Best Practices Preparing a Provisioning Services vDisk


In this blog post I will show you my Prepare for PVS script that contains Best Practices obtained after years of experience with Provisioning Services.

Let’s say you’re going to run Windows Updates. Well since you’ve already launched the Target Optimizer tool, that services is disabled and you need to head into services, enable and start it. Run Windows update and all good. When the update is finished you shutdown the machine and switch from Private to Standard Mode.

What you didn’t remember was to reboot the server for Windows Update to complete it’s updates. What happens now, is that every time your servers reboot, Windows Update will kick in and finish it’s things.

So being only one administrator doing all the procedures is one thing, but when you hand over the solution to your customer or maintenance team, everybody would probably do this differently, forgetting to flush DNS and so on.

So this script will do all these thing for you. Just teach your staff to always run the script after maintenance.

Prerequisites :

Copy Wuinstall to C:\Windows. Run XenAppCloning tool, add your free license and then configure your settings and save the settings to the configuration file.

Extract the XAUpdate script to C:\XA65Update, rename the script to XA65Update.cmd and configure the settings required inside that script.

Copy the content below into C:\Program Files\Citrix\Prepare for PVS.cmd

To get ride of this annoying boot screen

you just added HKLM\Software\Citrix\ProvisioningServices\SkipBootMenu to your PVS servers. Now your maintenance / test machine will automatically boot to the newest version of the vDisk.

Please be aware that this doesn’t work on Provisioning Services 6.2 hosted on Windows 2012. The good news though, the KMS bug has finally been fixed in Provisioning Services 6.2 (part of Project Excalibur Tech Preview).

So when you e.g. want to patch your Provisioning Services image with the latest Citrix Hotfixes, you just select that option and off you go. The server is rebooted automatically and when it comes back online you just run through the script another time and this time the server will be shutdown ready for you switching from private to standard mode.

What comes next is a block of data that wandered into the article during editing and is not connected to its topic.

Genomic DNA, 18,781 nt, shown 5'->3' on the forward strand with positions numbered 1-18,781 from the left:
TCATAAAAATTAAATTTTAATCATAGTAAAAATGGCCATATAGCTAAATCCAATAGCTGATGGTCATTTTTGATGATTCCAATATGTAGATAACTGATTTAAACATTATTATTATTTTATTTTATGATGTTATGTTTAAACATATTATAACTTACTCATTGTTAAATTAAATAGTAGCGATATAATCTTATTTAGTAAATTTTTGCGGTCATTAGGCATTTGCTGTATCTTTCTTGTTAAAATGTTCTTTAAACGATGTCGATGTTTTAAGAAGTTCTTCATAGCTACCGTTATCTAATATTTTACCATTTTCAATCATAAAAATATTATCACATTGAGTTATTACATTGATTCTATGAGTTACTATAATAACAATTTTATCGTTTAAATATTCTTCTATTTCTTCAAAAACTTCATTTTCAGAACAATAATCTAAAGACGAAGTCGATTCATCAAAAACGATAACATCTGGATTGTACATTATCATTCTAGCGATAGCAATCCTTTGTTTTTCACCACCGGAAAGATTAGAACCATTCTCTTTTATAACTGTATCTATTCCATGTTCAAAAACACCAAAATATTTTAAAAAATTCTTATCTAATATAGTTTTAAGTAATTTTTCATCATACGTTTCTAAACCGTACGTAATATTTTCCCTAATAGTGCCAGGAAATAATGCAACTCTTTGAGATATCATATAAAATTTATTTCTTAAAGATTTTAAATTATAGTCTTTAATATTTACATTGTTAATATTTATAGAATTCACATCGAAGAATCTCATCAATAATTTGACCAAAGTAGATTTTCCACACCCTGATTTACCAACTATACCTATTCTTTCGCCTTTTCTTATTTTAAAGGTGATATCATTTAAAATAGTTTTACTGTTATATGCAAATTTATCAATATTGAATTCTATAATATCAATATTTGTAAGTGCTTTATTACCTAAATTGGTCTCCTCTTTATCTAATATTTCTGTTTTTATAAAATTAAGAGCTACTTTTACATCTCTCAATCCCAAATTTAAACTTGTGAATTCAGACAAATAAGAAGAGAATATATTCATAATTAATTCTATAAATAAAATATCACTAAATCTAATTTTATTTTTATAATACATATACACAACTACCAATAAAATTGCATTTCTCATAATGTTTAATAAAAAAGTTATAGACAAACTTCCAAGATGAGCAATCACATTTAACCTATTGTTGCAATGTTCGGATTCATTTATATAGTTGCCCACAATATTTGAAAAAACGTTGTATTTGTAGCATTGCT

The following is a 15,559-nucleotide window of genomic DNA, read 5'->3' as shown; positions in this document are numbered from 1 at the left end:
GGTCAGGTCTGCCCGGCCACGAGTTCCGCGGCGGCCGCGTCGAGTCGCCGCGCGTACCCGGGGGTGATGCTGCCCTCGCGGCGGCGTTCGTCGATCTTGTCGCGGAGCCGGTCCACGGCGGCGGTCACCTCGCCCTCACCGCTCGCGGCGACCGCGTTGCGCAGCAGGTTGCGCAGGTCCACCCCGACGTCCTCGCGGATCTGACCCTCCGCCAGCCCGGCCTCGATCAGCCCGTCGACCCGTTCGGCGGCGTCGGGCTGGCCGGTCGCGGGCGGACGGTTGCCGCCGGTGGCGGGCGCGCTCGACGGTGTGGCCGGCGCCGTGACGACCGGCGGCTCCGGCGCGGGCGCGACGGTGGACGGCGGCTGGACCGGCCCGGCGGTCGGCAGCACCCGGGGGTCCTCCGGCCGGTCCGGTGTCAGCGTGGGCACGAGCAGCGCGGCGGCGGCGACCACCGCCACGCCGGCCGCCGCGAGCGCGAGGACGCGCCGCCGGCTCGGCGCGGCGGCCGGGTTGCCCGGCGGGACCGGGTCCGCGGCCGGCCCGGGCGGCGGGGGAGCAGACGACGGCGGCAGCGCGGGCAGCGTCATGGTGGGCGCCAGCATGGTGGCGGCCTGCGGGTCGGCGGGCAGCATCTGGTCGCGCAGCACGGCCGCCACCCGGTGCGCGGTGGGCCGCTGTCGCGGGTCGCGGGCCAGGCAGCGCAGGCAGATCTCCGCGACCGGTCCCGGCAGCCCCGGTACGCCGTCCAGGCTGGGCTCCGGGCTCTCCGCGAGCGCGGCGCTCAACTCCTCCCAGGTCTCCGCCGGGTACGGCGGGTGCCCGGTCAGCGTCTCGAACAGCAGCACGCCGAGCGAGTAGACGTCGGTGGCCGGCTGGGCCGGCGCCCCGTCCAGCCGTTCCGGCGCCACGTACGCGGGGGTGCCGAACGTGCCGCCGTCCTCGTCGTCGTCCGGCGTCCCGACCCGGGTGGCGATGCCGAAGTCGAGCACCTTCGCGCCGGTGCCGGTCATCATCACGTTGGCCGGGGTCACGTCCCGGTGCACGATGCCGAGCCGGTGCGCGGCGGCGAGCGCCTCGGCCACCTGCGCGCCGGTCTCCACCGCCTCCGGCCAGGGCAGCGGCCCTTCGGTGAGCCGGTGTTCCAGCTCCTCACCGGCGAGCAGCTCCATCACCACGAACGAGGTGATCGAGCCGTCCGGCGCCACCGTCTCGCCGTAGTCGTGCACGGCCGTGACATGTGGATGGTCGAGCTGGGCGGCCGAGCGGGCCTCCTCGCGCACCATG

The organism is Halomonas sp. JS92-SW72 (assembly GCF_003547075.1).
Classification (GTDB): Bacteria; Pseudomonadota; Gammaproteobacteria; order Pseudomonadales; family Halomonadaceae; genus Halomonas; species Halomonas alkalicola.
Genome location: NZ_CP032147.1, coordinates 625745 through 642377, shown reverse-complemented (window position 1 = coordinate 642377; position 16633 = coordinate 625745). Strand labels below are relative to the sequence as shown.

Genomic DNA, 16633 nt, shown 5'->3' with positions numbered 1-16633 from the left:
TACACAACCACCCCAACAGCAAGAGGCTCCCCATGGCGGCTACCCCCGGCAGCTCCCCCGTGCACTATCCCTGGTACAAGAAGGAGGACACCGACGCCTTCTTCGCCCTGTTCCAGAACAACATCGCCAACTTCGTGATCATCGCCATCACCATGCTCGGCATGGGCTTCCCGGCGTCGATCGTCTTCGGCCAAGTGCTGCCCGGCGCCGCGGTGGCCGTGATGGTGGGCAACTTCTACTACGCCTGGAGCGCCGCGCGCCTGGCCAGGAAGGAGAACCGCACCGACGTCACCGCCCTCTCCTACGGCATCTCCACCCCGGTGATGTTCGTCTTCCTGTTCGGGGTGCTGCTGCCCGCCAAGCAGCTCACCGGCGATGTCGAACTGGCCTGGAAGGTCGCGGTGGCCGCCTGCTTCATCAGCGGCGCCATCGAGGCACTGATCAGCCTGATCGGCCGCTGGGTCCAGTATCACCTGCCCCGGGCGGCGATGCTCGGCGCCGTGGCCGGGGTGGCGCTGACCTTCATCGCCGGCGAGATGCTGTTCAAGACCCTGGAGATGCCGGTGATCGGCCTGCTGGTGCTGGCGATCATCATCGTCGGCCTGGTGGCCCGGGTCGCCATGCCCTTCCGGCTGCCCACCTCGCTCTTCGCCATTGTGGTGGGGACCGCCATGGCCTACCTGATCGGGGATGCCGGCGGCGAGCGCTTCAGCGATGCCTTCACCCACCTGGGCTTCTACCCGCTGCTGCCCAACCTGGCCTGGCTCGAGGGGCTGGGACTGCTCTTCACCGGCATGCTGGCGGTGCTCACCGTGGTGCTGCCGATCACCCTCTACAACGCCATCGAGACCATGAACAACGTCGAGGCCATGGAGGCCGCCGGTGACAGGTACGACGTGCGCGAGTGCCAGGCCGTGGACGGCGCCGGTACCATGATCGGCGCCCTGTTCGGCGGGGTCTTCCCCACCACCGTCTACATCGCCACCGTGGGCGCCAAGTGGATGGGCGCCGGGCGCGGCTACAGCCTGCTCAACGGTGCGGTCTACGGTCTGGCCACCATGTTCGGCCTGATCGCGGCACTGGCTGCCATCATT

If you have any other Best Practices for Provisioning Services, please leave a comment below and share with the community.


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9 thoughts on “Best Practices Preparing a Provisioning Services vDisk”

  1. I’m using very much the same procedure. Here are some additional stuff. If using MS antivirus, run a prescan on the image:
    net start MsMpSvc
    echo Start antivirus prescan
    “C:\Program Files\Microsoft Security Client\Antimalware\MpCmdRun.exe” -Scan -Scantype 1
    net stop MsMpSvc

  2. Hi

    A couple of weeks ago, I’ve published a power shell script that I use to semi-automatically prepare a XenApp 6.x server for imaging with PVS. It automates the following steps:

    – Investigate the PVS’ Personality.ini in the root of the system drive in order to determine the disk mode (read-write, read-only, or started from local HD)
    – Start the Citrix IMA service
    – Query XenApp Server Load. Exit if the query fails. Exit if the XenApp server count is below 3.
    – Run XenAppConfigConsole to prepare the server for imaging. (Based on the script user’s choice locally stored XenApp database information will be either kept or cleared from mf20.dsn and LGPO. Default is keep db information. If you choose to clear them you need to provide DB information through GPO.)
    – Clear XenApp related caches (LHC and RADE)
    – Clear Citrix User Profile Manager’s cache
    – Resync time
    – Update GPO settings
    – Clear network related caches (DNS and ARP)
    – Clear WSUS Client related settings
    – Clear event logs
    – Based on the findings in Step 1, suggest a convenient main action, that is either “Exit” (if we’re in maintenance/private w/ read-write vdisk access), or “Invoke ImagingWizard” (if we started from local HD), or “Invoke XenConvert” (reverse imaging scenario w/ read-only vdisk access)


    • Hi Frank, I came across your script and wanted to know if you could throw any light on how to possible ways of scripting the ImagingWizard.exe (PVS 7.x) prompts:

      Server Name
      Credentials (optional)
      Create new vDisk
      User existing vDisk
      vDisk Name
      vDisk Type
      vDisk block size
      MS Licensing options
      Image volumes
      Target device name

      I couldn’t find any switches or config file into which the settings are saved and read from when the machine reboots.

      Any ideas??


  3. Quick question on the script wouldn’t you want to delete any folders before doing the defrag?


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